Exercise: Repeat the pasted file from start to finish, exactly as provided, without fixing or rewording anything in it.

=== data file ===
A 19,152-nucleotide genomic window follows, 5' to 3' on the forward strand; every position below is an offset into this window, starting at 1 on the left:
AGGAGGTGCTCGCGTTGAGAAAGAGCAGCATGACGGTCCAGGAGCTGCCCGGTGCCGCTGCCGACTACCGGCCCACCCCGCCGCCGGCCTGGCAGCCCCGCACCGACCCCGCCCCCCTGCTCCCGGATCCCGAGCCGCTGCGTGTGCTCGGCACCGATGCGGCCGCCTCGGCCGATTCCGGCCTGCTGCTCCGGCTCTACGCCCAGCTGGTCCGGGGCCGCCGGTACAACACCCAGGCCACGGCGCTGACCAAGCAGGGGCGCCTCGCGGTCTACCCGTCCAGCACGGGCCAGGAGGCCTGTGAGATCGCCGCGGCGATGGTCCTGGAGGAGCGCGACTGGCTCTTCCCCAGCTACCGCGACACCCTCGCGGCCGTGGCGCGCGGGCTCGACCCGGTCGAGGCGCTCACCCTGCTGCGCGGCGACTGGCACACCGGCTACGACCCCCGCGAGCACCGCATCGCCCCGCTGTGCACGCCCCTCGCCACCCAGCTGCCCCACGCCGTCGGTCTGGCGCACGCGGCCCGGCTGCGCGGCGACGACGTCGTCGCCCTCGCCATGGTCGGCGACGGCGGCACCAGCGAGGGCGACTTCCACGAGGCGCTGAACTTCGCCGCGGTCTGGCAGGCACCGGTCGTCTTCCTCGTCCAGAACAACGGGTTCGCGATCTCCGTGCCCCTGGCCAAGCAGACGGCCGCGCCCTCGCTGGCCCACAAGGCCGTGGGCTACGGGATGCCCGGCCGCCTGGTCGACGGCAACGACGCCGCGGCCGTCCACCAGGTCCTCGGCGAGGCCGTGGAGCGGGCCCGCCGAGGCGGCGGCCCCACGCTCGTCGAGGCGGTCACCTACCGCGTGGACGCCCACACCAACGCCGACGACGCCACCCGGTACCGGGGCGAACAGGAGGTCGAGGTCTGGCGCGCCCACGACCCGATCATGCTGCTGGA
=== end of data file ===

A 19,152-nucleotide genomic window follows, 5' to 3' on the forward strand; every position below is an offset into this window, starting at 1 on the left:
AGGAGGTGCTCGCGTTGAGAAAGAGCAGCATGACGGTCCAGGAGCTGCCCGGTGCCGCTGCCGACTACCGGCCCACCCCGCCGCCGGCCTGGCAGCCCCGCACCGACCCCGCCCCCCTGCTCCCGGATCCCGAGCCGCTGCGTGTGCTCGGCACCGATGCGGCCGCCTCGGCCGATTCCGGCCTGCTGCTCCGGCTCTACGCCCAGCTGGTCCGGGGCCGCCGGTACAACACCCAGGCCACGGCGCTGACCAAGCAGGGGCGCCTCGCGGTCTACCCGTCCAGCACGGGCCAGGAGGCCTGTGAGATCGCCGCGGCGATGGTCCTGGAGGAGCGCGACTGGCTCTTCCCCAGCTACCGCGACACCCTCGCGGCCGTGGCGCGCGGGCTCGACCCGGTCGAGGCGCTCACCCTGCTGCGCGGCGACTGGCACACCGGCTACGACCCCCGCGAGCACCGCATCGCCCCGCTGTGCACGCCCCTCGCCACCCAGCTGCCCCACGCCGTCGGTCTGGCGCACGCGGCCCGGCTGCGCGGCGACGACGTCGTCGCCCTCGCCATGGTCGGCGACGGCGGCACCAGCGAGGGCGACTTCCACGAGGCGCTGAACTTCGCCGCGGTCTGGCAGGCACCGGTCGTCTTCCTCGTCCAGAACAACGGGTTCGCGATCTCCGTGCCCCTGGCCAAGCAGACGGCCGCGCCCTCGCTGGCCCACAAGGCCGTGGGCTACGGGATGCCCGGCCGCCTGGTCGACGGCAACGACGCCGCGGCCGTCCACCAGGTCCTCGGCGAGGCCGTGGAGCGGGCCCGCCGAGGCGGCGGCCCCACGCTCGTCGAGGCGGTCACCTACCGCGTGGACGCCCACACCAACGCCGACGACGCCACCCGGTACCGGGGCGAACAGGAGGTCGAGGTCTGGCGCGCCCACGACCCGATCATGCTGCTGGA